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Air Traffic Overhaul Fight Could Hobble FAA Bill

Lawmakers' attempt to split off the nation's air traffic control system from the Federal Aviation Administration could disrupt efforts to pass a seamless six-year reauthorization of the agency, sparking fierce bickering over cost and safety oversight concerns tied to a split, experts say.

Republican leaders of the House Transportation and Infrastructure Committee on Wednesday unveiled sprawling legislation to reauthorize the FAA under the Aviation Innovation, Reform and Reauthorization Act, carving out money for airport infrastructure upgrades, streamlining the FAA's aviation equipment and aircraft certification process, and laying out a framework to help the agency integrate unmanned aircraft systems — or drones.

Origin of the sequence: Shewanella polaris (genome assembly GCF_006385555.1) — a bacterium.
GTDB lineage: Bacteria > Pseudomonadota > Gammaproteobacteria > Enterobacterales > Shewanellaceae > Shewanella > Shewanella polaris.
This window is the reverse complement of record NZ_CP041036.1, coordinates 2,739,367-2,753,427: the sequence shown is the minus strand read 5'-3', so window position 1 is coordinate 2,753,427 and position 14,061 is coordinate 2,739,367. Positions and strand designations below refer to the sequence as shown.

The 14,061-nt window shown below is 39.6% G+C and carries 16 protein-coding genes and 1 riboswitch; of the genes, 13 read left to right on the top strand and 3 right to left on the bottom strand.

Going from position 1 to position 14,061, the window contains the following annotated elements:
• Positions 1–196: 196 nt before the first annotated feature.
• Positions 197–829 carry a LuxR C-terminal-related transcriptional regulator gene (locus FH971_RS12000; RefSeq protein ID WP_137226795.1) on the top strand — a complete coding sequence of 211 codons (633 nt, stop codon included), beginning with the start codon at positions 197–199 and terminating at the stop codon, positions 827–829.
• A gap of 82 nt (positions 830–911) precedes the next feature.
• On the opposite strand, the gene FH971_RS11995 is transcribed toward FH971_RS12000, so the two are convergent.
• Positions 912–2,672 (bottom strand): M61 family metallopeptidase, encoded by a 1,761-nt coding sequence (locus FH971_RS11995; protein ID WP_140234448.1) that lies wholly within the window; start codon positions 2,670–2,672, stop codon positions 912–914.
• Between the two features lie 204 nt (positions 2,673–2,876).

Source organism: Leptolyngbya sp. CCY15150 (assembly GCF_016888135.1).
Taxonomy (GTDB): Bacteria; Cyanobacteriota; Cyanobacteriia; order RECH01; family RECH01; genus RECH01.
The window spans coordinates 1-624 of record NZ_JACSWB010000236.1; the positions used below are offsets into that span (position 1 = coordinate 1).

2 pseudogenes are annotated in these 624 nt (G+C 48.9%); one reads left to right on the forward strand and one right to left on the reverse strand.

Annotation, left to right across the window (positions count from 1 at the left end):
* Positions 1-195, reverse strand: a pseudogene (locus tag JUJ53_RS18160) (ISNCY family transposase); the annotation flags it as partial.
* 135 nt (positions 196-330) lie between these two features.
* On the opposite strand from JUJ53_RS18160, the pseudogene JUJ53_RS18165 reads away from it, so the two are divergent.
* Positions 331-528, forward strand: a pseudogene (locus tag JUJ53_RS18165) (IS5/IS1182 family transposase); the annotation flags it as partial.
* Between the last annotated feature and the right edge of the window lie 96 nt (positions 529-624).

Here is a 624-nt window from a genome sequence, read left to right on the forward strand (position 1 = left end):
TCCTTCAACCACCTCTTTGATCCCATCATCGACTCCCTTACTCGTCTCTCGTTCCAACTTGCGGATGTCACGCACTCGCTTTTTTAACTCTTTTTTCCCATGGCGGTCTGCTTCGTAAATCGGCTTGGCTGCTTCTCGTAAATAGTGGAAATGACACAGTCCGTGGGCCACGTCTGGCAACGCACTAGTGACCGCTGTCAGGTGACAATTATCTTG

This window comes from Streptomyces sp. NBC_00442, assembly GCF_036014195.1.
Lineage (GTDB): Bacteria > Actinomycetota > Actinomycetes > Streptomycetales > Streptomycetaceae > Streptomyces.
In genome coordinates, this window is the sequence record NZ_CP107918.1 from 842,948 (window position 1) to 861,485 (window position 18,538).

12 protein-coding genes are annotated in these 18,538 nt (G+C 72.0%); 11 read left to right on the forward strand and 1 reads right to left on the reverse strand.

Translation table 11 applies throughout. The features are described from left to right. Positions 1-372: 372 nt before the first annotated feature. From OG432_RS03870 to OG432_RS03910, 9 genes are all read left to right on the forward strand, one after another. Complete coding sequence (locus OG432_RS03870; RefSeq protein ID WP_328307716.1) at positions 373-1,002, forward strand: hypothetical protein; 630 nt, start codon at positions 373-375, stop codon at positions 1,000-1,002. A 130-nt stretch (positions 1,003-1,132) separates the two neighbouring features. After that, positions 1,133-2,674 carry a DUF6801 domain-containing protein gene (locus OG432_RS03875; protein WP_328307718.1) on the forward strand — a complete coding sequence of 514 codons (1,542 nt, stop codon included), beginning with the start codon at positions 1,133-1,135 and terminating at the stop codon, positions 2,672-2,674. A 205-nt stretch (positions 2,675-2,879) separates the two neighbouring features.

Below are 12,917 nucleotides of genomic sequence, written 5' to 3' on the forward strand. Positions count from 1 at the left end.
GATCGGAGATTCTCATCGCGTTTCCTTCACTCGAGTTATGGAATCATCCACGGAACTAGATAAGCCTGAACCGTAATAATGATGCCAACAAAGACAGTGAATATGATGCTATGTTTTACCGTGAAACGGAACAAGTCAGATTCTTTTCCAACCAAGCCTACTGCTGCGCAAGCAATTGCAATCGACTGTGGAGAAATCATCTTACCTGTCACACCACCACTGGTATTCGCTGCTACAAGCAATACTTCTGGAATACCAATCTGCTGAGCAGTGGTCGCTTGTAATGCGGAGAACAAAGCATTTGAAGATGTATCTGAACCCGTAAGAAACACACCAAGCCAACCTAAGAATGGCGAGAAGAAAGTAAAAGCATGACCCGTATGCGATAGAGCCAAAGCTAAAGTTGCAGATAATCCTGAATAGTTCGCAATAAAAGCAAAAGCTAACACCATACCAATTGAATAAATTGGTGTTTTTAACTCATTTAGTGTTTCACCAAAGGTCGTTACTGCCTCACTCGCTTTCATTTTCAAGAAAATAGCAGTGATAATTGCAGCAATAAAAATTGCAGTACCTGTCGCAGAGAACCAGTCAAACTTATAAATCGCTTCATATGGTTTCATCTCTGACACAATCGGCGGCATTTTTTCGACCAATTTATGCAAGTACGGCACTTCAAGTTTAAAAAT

"Because it's such a fundamental change in the existing structure of air traffic control and the FAA regulatory system, it's going to drive where this bill goes, how long it takes to get through the House and what happens to it in the Senate," Greenberg Traurig LLP partner Alan Slomowitz told Law360. "It's the most significant overhaul of FAA regulatory authority since Congress deregulated aviation in the 1970s."

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